Yesterday we sat on cushions
Underneath a tree.
Cake and chocolate muffins we ate
And conversed with cups of tea.
Today I looked at an illustrated book of poems
By the mystic Rumi.
Almost every Islamic image was of figures
Bent at the knee.
In apple orchards or garden courtyards these lovers
Met in beauty.
Adorations in every gesture whether serving
Food or poetry.
Their garments flowed into the earth via
The cloth at their feet.
Bowls and pots and cups and plates were rocks
In an embroidered stream.
In the undergrowth of plants around might crouch
A hare unseen.
Or peer behind a distant bough a deer
As though paying heed.
For still were the minds in such sunlit glades
In such a ceremony.
1, 2, 3, 4
When will the rain with the wind wash down.
The death toll sound in this peaceful town.
Clouds in the south lie limp on the line.
Watch as they wash over memories in time.
Grace falls from heaven.
This healing grief.
My throat catches.
I cannot express the way
This crosses my heart.
The suffering that bleeds
Into the plains.
The rivulets that run into the earth.
They are channels
Like the grooves of my forehead.
From the diamond centre
I am pierced like an arrow to the depths of me.
What has happened to my people?
17 -3 – 96
We hated those men then,
With all we could muster,
Who bore down above us,
With blades bloody-lustred.
Who tore us from land,
And forced us here into danger,
Where the heart beats on fire
At the hands of a stranger.
In our rage we were hardened,
To confront the dark lords,
Those steel eyes of requirement
To submit to their swords.
Though our hearts lay wide open
To the rivers of blood,
In our anger-filled frames,
We were as large as the gods.
And our chests grew like furnaces
Roaring with logs,
And our cries were the ravings
Of wolves and wild dogs.
And our teeth showed their edges,
And our brows ran with sweat,
As we fixed on our foe,
And knew blood must be let.
In a wave of defiance,
We ran forward to fight.
And our fierce pride dared them
To question our might.
Arms and hearts reaching upwards,
We exploded in red,
Yet our anger declared
We’ll not be of the dead.
For our hearts harboured children,
And wives and kinfolk.
In our crazed cries of courage,
It was for them that we spoke.
So we called on the gods
Of rage, weapons and war,
To put fire in our chests,
And burn brave evermore.
21 – 02 – 05
Ravenrage diabolus crucifix knife
Hungred hunted the throth bound remain.
Inkquire peatbog in lumen light
Whenced cry carren chillen in hand.
Yestered homeheart beat no moren fire.
Trackened marshwood their steps falterbear.
Morst to me now inthen grast the chillen carren
Carren cross sarnt the night naughts to them.
Weast hathoer owne abiden book resplayn.
Tays the stories woven webs o oer clayin.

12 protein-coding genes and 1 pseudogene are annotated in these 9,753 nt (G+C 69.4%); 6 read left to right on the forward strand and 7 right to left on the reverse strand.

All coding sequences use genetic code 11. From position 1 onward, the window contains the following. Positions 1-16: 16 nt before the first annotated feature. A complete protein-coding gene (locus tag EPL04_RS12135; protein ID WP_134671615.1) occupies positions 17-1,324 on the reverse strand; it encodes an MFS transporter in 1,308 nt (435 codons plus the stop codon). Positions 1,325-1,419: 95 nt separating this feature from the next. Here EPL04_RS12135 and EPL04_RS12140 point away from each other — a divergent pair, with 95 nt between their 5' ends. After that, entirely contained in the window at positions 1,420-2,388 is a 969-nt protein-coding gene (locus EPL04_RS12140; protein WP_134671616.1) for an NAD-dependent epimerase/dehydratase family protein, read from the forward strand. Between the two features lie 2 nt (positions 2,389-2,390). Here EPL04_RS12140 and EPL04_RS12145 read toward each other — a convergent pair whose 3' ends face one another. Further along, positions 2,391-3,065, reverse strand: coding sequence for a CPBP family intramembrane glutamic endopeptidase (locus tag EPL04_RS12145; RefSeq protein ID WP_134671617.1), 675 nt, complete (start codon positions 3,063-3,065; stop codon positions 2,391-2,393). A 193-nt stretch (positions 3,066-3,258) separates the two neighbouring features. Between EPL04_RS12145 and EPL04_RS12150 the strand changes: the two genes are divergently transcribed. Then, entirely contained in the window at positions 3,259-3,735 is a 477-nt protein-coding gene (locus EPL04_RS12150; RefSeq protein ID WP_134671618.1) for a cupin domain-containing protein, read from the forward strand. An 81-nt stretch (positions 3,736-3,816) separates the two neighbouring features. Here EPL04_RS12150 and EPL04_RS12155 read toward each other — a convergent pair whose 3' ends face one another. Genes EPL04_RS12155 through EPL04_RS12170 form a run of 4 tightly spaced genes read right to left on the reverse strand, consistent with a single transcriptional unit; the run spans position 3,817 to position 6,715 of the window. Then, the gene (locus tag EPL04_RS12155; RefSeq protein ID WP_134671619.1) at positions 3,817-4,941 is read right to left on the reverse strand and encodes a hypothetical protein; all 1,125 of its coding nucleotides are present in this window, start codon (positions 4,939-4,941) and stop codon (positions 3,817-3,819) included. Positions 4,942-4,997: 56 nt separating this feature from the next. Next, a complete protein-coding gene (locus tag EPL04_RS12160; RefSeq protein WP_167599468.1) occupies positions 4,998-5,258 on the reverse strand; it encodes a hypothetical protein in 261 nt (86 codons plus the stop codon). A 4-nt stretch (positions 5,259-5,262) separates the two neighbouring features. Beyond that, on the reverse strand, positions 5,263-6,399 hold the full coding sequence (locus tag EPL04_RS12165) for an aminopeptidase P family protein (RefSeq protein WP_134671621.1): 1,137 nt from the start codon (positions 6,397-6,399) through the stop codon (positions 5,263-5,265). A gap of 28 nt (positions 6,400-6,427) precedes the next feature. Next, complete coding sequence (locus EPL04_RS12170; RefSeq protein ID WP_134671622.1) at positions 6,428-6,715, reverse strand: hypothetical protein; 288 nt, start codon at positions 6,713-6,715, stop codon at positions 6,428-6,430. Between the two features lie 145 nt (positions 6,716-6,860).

Noed need orsfor hammer sin crossbladen book.
Curn in deathmartyrs throes aftine crust masters cruik.
Callered light crowerd cowl beats ashame.
Moren men suchas like wi no name.
Send tha hundread ahunt ferus here.
Thas wimin carren chillen in theys nayre ayear
Theysorl carryairn sweet dearones agin.
Romen crossern nayst acallered them in.
Ahd curlin acornkindred moon enda myne.
Adepped as asleept in nowre plumered clouerwine.
Cries onye thaes noosehaltered hounds.
Nae sons daughters wies owre’en us thattheys bound
Will gead wyrds to thae cawr book.
Thaes hang deatheyes ofteare kindred avain.
Ours alongain runningean faers a’ wimin
Eyn carreyn chirren weast towr remain.
The exponential equational and computational power of Parsa
& the legendary luxuriating literary largesse of Media
Were moulded by Cyrus the Second, King of Parsa, in 546 B.C.
Into a single kingdom, the Achaeminid empire,
Named after an ancestor, Achaemenes.
He then swept out to bring most of Middle Eastern Asia under his power.
There were large numbers of horsemen, supplies, distances, populations.
There were stories told of heroic feats and miraculous interventions by the gods.
By the breadth of his body and the range of his mind, Cyrus II was known.
An ancient marble head of him still exists, the beard braided in Babylonian style.
In an oration by the king he showed the form by which his shadow fell before him.
The dark shape filled the space as his influence had moved the stones in lands foreign.
And all eyes fell as the spell he cast cast out among the throng of all the chosen.
As his words stirred ancient memories in the many of these pleased to be adoring.
Two worlds combine in reason and rhyme like the passing of the moon into morning.
Gold-smiths and brass-beaters worked in the open bazaars.
The decorative art of tile-glazing reached new heights.
Architecture and mathematics flowered, carpet weaving flourished.
The empire reached its peak under Darius I and his son, Xerxes.
In 334 B. C. Alexander the Great conquered the empire, but stayed,
Seduced by the attractions of this culture
Sired by Cyrus the Second, the Great King.
4 – 02 – 07